> >
      > > Fersen was born to Countess Hedvig Catharina De la Gardie and Field Marshal Axel von Fersen the Elder. Raised in genteel luxury, the young man was schooled at home in preparation for a glittering career in the military. By the age of 18 he was at the French court and the striking and cultured Fersen made a deep impact on a certain Marie Antoinette, who found him utterly beguiling. With his military career in the ascendancy he accompanied Gustav III of Sweden through Europe, kept away from his circle at Versailles by the business of war.
      > >
      > > Fersen travelled with General Rochambeau to America, where he served as interpreter at meetings between the General and Washington. Here he proved himself to be a brave and decisive soldier, hailed for his distinguished service at the 1781 Siege of Yorktown.
      > >
      > > When Fersen returned to France he resumed his friendship with Marie Antoinette and, as gossips at the time murmured, there was the distinct possibility that the two were far more than friends. They pointed to the intimacy between the couple and whispered about the paternity of Louis-Charles, born in 1785. Whilst no evidence exists beyond conjecture to support the rumours that swirled around the queen and her favourite, there can be little doubt that the pair were quite devoted to one another. Indeed, Fersen was a favourite among the ladies wherever he travelled; intelligent, handsome and cultured, he seemed to live a charmed life.
      > >
      > > Fersen remained fiercely loyal to Marie Antoinette and her family, remaining at court as the clouds of revolution gathered. With the worsening situation he began assisting with plans to get the family to safety, playing an important role in the ill-fated flight to Varennes. It was Fersen who commissioned the carriage that would carry the Marie Antoinette, Louis and their children and he even travelled with them on part of their unsuccessful journey to the border. One can only imagine the horror with which he must have greeted news of their capture and from that moment, there would be no more hope of escape for the doomed family.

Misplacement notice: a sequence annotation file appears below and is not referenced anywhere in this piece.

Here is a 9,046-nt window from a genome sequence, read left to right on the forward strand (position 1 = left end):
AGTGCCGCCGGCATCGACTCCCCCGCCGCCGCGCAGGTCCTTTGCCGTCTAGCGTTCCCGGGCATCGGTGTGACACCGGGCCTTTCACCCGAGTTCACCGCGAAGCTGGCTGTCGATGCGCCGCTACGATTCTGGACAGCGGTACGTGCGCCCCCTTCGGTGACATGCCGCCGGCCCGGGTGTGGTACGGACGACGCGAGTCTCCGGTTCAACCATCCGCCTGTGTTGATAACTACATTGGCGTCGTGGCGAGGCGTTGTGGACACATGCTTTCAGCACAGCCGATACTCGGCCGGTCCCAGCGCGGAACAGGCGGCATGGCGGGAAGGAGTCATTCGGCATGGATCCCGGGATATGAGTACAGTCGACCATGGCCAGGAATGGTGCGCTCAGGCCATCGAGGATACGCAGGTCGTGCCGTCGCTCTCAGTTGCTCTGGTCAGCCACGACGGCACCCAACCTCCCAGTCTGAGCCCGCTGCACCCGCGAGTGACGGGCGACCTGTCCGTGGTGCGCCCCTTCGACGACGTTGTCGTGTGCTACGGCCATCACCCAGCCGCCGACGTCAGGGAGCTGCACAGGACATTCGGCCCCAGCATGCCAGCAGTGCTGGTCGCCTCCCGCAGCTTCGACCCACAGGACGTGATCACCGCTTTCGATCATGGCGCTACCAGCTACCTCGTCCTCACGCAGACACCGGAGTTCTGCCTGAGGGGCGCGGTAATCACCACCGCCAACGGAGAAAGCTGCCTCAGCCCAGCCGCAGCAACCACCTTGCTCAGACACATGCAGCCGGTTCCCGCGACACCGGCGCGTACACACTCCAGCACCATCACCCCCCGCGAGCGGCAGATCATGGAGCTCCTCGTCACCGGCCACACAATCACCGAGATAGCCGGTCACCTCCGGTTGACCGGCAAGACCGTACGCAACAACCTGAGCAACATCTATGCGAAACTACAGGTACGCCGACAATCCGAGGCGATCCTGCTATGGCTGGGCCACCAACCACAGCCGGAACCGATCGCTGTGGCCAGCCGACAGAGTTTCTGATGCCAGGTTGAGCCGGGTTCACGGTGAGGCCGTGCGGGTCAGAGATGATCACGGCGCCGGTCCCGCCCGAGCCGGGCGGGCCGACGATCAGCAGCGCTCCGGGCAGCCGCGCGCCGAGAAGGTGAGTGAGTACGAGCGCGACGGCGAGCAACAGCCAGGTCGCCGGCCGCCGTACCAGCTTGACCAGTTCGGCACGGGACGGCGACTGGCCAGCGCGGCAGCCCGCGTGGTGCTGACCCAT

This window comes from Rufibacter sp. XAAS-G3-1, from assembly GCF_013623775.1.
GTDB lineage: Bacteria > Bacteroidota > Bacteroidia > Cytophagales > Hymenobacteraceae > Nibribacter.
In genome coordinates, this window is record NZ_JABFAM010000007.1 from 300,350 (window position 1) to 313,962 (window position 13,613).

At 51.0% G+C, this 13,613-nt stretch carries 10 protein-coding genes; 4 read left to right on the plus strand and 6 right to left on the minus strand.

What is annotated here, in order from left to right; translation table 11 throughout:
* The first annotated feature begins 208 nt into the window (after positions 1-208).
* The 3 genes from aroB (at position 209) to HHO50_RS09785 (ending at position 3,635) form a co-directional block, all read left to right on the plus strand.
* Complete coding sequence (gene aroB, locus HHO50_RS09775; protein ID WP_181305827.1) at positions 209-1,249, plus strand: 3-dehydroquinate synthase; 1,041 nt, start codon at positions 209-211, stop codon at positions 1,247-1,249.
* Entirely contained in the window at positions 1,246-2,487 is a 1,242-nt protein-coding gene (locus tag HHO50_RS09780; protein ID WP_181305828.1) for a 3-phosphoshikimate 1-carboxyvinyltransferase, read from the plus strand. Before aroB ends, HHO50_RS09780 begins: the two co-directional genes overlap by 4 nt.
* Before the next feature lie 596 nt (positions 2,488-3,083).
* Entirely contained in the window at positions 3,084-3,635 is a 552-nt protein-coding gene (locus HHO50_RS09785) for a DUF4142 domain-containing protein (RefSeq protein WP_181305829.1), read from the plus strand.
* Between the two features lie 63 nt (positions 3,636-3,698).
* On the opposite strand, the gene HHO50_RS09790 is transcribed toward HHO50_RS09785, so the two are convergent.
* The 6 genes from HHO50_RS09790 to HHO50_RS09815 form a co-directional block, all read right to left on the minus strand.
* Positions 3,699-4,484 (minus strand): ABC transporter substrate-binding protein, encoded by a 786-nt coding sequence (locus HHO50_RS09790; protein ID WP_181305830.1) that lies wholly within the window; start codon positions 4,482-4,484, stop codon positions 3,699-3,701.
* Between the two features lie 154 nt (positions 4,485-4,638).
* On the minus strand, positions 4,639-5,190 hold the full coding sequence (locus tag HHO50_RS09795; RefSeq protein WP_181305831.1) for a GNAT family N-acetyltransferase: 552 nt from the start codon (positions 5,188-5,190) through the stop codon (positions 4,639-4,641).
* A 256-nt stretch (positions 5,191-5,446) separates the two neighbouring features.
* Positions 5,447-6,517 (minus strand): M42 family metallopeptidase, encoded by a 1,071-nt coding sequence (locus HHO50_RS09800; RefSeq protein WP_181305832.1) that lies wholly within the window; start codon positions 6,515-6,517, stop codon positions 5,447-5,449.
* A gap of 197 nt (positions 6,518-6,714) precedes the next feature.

> >
      > > With the situation in France growing ever more dire, Fersen was dispatched to Austria to entreat Emperor Leopold to join a coalition in support of the French monarchy. When Leopold proved himself disinterested in the idea, Fersen requested that he be released from the pointless mission and returned to France. At great danger to himself, he presented himself in Paris under an assumed identity and stole into the Tuileries, where he was able to spend an evening with the king and queen discussing counterrevolutionary plans. He made further secret visits but his audacity was to prove unrewarded, the royal family utterly trapped.
      > >
      > > All diplomatic efforts exhausted, Fersen could do nothing to intervene as his friends went to their deaths, leaving the Count utterly bereft at the loss of those so previous to him. Returning to Sweden he established a political career but found his efforts on the continental stage hampered by the notoriety of his closeness to the French court. Napoléon flatly refused to deal with him, sounding the death knell for any wider political ambitions he might have had. His efforts frustrated, Fersen took a position as envoy to the court of Baden, a long way from flitting about the grounds of the Tuileries in disguise. His star fell further when Gustav III died and was replaced by a regent, Charles Philip, Duke of Södermanland. As a great friend and supporter to the late king, Fersen was sidelined until the reign of Gustav IV Adolf, at which point he returned to the Swedish court in triumph.
      > >
      > > When revolution came to Sweden in 1809, Gustav IV Adolf was swept unceremoniously aside in favour of Denmark's Prince Carl August of Augustenburg. Fersen distanced himself from the turmoil and voiced his support for Gustav IV Adolf's son, Prince Gustav of Vasa, believing him the only legitimate heir to the throne. His beliefs were to come back to haunt him when Carl August died suddenly and once again the gossip began, this time that the vengeful Fersen had played a part in poisoning the Dane.